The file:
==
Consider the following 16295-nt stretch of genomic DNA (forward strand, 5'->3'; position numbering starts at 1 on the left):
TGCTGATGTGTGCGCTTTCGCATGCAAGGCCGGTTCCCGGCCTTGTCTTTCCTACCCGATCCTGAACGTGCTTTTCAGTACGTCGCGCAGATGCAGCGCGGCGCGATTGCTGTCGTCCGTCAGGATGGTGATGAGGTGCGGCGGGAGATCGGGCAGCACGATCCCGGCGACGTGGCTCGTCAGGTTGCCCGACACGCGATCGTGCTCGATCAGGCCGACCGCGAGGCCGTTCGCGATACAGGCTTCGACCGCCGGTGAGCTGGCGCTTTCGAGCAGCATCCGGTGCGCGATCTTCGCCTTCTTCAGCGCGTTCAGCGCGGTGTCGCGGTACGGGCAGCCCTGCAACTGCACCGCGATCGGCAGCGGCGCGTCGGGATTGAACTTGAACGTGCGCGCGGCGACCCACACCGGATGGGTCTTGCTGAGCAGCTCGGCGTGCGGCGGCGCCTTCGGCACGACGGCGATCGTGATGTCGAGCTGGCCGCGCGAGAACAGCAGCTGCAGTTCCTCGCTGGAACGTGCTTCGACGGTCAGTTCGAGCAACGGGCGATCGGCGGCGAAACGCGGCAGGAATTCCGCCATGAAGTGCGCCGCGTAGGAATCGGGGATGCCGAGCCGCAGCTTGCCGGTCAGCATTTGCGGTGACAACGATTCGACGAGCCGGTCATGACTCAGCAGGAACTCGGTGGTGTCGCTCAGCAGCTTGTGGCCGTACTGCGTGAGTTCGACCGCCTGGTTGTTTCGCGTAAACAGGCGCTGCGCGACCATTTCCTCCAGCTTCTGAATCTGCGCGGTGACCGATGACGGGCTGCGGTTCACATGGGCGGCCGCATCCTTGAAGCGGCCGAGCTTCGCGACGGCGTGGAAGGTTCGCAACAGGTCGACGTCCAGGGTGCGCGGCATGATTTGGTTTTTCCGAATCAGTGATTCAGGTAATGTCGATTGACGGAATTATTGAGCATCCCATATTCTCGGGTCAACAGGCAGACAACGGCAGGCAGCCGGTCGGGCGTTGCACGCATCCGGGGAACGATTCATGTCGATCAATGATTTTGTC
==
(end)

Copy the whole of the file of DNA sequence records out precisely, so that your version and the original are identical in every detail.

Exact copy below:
Consider the following 16295-nt stretch of genomic DNA (forward strand, 5'->3'; position numbering starts at 1 on the left):
TGCTGATGTGTGCGCTTTCGCATGCAAGGCCGGTTCCCGGCCTTGTCTTTCCTACCCGATCCTGAACGTGCTTTTCAGTACGTCGCGCAGATGCAGCGCGGCGCGATTGCTGTCGTCCGTCAGGATGGTGATGAGGTGCGGCGGGAGATCGGGCAGCACGATCCCGGCGACGTGGCTCGTCAGGTTGCCCGACACGCGATCGTGCTCGATCAGGCCGACCGCGAGGCCGTTCGCGATACAGGCTTCGACCGCCGGTGAGCTGGCGCTTTCGAGCAGCATCCGGTGCGCGATCTTCGCCTTCTTCAGCGCGTTCAGCGCGGTGTCGCGGTACGGGCAGCCCTGCAACTGCACCGCGATCGGCAGCGGCGCGTCGGGATTGAACTTGAACGTGCGCGCGGCGACCCACACCGGATGGGTCTTGCTGAGCAGCTCGGCGTGCGGCGGCGCCTTCGGCACGACGGCGATCGTGATGTCGAGCTGGCCGCGCGAGAACAGCAGCTGCAGTTCCTCGCTGGAACGTGCTTCGACGGTCAGTTCGAGCAACGGGCGATCGGCGGCGAAACGCGGCAGGAATTCCGCCATGAAGTGCGCCGCGTAGGAATCGGGGATGCCGAGCCGCAGCTTGCCGGTCAGCATTTGCGGTGACAACGATTCGACGAGCCGGTCATGACTCAGCAGGAACTCGGTGGTGTCGCTCAGCAGCTTGTGGCCGTACTGCGTGAGTTCGACCGCCTGGTTGTTTCGCGTAAACAGGCGCTGCGCGACCATTTCCTCCAGCTTCTGAATCTGCGCGGTGACCGATGACGGGCTGCGGTTCACATGGGCGGCCGCATCCTTGAAGCGGCCGAGCTTCGCGACGGCGTGGAAGGTTCGCAACAGGTCGACGTCCAGGGTGCGCGGCATGATTTGGTTTTTCCGAATCAGTGATTCAGGTAATGTCGATTGACGGAATTATTGAGCATCCCATATTCTCGGGTCAACAGGCAGACAACGGCAGGCAGCCGGTCGGGCGTTGCACGCATCCGGGGAACGATTCATGTCGATCAATGATTTTGTC